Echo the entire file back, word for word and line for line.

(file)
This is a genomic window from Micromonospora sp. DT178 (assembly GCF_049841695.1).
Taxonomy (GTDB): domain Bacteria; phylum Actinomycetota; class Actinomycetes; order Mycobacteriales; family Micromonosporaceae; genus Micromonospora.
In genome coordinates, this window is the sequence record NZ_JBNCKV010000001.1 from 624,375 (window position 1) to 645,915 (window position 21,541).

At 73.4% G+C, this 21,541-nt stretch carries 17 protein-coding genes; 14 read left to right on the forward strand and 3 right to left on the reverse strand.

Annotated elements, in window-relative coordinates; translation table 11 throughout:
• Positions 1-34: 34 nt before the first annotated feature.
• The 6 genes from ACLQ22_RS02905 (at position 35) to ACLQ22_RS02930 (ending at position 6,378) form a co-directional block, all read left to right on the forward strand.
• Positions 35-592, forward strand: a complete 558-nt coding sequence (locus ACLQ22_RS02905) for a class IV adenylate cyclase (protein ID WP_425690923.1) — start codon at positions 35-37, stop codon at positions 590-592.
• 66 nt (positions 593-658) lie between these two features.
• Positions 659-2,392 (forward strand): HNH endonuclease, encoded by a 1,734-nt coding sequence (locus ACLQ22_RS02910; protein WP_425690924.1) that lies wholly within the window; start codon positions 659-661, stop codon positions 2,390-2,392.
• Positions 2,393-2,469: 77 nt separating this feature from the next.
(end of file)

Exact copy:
This is a genomic window from Micromonospora sp. DT178 (assembly GCF_049841695.1).
Taxonomy (GTDB): domain Bacteria; phylum Actinomycetota; class Actinomycetes; order Mycobacteriales; family Micromonosporaceae; genus Micromonospora.
In genome coordinates, this window is the sequence record NZ_JBNCKV010000001.1 from 624,375 (window position 1) to 645,915 (window position 21,541).

At 73.4% G+C, this 21,541-nt stretch carries 17 protein-coding genes; 14 read left to right on the forward strand and 3 right to left on the reverse strand.

Annotated elements, in window-relative coordinates; translation table 11 throughout:
• Positions 1-34: 34 nt before the first annotated feature.
• The 6 genes from ACLQ22_RS02905 (at position 35) to ACLQ22_RS02930 (ending at position 6,378) form a co-directional block, all read left to right on the forward strand.
• Positions 35-592, forward strand: a complete 558-nt coding sequence (locus ACLQ22_RS02905) for a class IV adenylate cyclase (protein ID WP_425690923.1) — start codon at positions 35-37, stop codon at positions 590-592.
• 66 nt (positions 593-658) lie between these two features.
• Positions 659-2,392 (forward strand): HNH endonuclease, encoded by a 1,734-nt coding sequence (locus ACLQ22_RS02910; protein WP_425690924.1) that lies wholly within the window; start codon positions 659-661, stop codon positions 2,390-2,392.
• Positions 2,393-2,469: 77 nt separating this feature from the next.